ST. LOUIS - A team of researchers led by Kenton Johnston, Ph.D., an associate professor of health management and policy at Saint Louis University's College for Public Health and Social Justice, conducted a study to investigate how outpatient clinicians that treated disproportionately high caseloads of socially at-risk Medicare patients (safety-net clinicians) performed under Medicare's new mandatory Merit-Based Incentive Payment System (MIPS).
Their findings, "Clinicians With High Socially At-Risk Caseloads Received Reduced Merit-Based Incentive Payment System Scores," were published online Sept. 8 in Health Affairs.
The researchers found that clinicians treating high (top quintile) caseloads of Medicare patients dually-enrolled in Medicaid had performance scores 13.4 points lower than clinicians treating low (bottom quintile) caseloads of such patients, on a scale from 0-100. Clinicians with high caseloads of dually-enrolled patients were 99 percent more likely to receive a negative payment adjustment, and were 52 percent less likely to receive an exceptional performance bonus payment, than their peers with low caseloads of such patients.
The study examined 2019 MIPS performance data for 510,020 clinicians.
"The MIPS appears to be regressive. Low-resourced and safety-net practices located in poor areas have higher rates of payment penalties and lower rates of payment bonuses than high-resourced practices in wealthy areas," Johnston said. "Thus, the MIPS may end up discouraging clinicians from practicing in poor areas and, as a result, exacerbate existing health disparities. I doubt this is what the Centers for Medicare and Medicaid Services (CMS) intended when designing the program. However, if this issue is not addressed by CMS, the MIPS may unintentionally widen care and health disparities among rich and poor Medicare beneficiaries."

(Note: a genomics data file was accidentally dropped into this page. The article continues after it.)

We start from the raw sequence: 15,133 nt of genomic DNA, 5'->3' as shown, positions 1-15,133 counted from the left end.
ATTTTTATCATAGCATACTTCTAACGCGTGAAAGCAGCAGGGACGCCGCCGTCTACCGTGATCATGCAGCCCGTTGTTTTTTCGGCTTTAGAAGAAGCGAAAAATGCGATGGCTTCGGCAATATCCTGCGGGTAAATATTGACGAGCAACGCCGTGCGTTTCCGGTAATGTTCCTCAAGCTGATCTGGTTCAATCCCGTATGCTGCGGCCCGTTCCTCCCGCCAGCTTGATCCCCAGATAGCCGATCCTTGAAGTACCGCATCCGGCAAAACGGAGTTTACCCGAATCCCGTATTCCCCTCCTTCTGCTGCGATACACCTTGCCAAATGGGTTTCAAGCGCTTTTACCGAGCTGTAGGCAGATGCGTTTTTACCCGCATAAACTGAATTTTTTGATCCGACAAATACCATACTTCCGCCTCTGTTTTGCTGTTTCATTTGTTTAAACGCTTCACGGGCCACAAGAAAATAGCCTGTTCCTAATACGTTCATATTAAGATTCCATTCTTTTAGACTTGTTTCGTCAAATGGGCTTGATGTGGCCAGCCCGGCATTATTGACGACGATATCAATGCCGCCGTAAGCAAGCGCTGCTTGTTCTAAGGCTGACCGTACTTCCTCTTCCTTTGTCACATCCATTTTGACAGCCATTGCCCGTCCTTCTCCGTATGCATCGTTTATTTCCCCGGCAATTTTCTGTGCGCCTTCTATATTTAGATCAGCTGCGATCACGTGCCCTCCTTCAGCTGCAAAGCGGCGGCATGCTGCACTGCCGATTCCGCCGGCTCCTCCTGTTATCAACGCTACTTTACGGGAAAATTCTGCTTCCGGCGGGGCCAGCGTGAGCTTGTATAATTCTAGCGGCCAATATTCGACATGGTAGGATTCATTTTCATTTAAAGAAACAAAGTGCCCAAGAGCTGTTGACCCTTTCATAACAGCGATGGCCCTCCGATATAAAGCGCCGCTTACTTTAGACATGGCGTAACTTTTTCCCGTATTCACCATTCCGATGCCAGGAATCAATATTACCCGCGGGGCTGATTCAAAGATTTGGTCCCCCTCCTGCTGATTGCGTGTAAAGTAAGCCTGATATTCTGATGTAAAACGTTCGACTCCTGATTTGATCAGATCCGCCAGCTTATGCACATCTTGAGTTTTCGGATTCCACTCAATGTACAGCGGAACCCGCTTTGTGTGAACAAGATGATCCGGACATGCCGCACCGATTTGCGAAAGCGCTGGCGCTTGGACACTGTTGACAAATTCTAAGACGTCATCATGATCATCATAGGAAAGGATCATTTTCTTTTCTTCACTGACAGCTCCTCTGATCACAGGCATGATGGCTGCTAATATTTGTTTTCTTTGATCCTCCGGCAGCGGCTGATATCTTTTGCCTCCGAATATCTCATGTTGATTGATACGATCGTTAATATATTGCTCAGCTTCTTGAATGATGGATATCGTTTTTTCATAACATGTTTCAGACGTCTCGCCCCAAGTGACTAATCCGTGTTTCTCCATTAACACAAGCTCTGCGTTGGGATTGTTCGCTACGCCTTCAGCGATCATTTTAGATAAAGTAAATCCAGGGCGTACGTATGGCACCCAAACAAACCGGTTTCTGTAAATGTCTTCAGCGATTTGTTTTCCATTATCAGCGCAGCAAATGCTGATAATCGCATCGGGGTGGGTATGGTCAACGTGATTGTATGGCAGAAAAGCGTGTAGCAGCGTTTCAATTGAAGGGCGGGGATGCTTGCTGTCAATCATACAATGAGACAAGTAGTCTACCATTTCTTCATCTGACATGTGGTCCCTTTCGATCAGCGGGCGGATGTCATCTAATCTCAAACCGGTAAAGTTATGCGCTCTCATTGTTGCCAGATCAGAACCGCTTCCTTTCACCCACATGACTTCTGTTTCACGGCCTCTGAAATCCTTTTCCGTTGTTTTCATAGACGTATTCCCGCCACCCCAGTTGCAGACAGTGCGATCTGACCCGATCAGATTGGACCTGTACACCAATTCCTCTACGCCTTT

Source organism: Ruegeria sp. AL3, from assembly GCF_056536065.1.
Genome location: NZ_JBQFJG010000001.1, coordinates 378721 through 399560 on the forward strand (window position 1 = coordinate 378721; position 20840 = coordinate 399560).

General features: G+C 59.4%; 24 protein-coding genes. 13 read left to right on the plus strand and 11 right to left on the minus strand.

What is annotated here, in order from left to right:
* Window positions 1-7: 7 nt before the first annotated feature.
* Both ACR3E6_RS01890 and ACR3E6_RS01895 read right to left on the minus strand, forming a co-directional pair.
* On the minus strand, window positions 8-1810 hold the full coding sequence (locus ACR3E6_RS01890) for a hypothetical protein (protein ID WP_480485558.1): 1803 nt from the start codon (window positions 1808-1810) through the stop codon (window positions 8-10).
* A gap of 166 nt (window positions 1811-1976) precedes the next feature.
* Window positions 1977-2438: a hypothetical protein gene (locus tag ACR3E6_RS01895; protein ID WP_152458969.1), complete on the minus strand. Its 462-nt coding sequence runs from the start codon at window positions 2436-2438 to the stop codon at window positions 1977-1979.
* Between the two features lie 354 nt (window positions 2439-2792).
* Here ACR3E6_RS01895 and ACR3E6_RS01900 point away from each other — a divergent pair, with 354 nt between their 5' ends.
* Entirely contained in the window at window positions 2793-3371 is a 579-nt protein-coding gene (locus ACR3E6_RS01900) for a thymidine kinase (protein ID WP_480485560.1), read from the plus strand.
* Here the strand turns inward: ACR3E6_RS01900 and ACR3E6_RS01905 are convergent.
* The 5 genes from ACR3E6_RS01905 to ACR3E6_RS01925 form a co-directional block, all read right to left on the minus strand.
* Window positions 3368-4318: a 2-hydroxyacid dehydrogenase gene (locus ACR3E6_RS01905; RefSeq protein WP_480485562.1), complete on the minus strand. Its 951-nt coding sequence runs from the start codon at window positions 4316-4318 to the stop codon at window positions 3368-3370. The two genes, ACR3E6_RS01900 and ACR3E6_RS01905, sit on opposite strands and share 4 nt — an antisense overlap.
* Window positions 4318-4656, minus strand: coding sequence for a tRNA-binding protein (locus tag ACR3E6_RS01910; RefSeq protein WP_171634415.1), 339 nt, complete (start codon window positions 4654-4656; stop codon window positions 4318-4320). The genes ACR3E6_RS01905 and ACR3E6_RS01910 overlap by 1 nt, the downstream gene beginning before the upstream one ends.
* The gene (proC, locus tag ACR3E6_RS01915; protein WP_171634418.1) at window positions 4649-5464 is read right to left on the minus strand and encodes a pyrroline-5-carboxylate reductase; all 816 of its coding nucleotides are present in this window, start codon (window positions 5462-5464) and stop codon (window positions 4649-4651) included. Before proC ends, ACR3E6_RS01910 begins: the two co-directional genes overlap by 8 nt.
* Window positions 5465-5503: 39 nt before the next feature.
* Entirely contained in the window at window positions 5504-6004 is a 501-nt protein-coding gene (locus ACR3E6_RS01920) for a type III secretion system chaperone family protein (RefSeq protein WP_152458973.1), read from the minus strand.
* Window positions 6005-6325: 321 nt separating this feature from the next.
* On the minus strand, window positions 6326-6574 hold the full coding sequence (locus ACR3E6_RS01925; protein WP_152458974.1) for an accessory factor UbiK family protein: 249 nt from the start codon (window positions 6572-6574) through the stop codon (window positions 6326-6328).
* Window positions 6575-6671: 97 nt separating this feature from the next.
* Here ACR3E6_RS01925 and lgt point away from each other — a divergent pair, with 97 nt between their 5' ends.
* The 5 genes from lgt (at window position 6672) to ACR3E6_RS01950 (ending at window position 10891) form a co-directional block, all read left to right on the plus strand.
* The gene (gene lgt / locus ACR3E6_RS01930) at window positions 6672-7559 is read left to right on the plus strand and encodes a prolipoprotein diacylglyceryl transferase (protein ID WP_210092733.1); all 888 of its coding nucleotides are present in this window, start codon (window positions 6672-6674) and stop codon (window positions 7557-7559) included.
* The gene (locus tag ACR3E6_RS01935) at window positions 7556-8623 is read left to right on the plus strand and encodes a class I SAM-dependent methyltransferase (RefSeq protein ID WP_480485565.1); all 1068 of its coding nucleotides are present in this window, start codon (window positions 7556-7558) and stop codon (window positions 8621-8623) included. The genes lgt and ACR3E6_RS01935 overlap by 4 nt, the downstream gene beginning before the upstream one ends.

MIPS, which is authorized under the Medicare Access and CHIP Reauthorization Act, is a mandatory pay-for-performance program for clinicians participating in Medicare in the outpatient setting. Clinician performance under MIPS looks at quality of care, meaningful use of electronic health records, improvement activities for patient care processes and cost.
The authors also assessed the potential future impact of the Complex Patient Bonus, to be implemented by Medicare in 2021 to better reimburse clinicians who treat high caseloads of socially-at-risk patients. The authors found that had the Bonus existed in 2019 it would have had very little impact on the payment disparities suffered by clinicians with high caseloads of socially-at-risk patients. Thus, the Complex Patient Bonus appears unlikely to mitigate the most regressive effects of the MIPS on safety-net clinicians.
Co-authors include Jason M. Hockenberry, Ph.D., of the Department of Health Policy and Management at the Rollins School of Public Health at Emory University; Rishi K. Wadhera, M.D., an assistant professor at Smith Center for Outcomes Research in Cardiology, Beth Israel Deaconess Medical Center and in the Heart and Vascular Center of the Department of Medicine at Brigham and Women's Hospital; and Karen E. Joynt Maddox, M.D., Co-Director of the Center for Health Economics and Policy at Washington University in St. Louis. College for Public Health and Social Justice
The Saint Louis University College for Public Health and Social Justice is the only academic unit of its kind, studying social, environmental and physical influences that together determine the health and well-being of people and communities. It also is the only accredited school or college of public health among nearly 250 Catholic institutions of higher education in the United States.
Guided by a mission of social justice and focus on finding innovative and collaborative solutions for complex health problems, the College offers nationally recognized programs in public health, social work, health administration, applied behavior analysis, and criminology and criminal justice.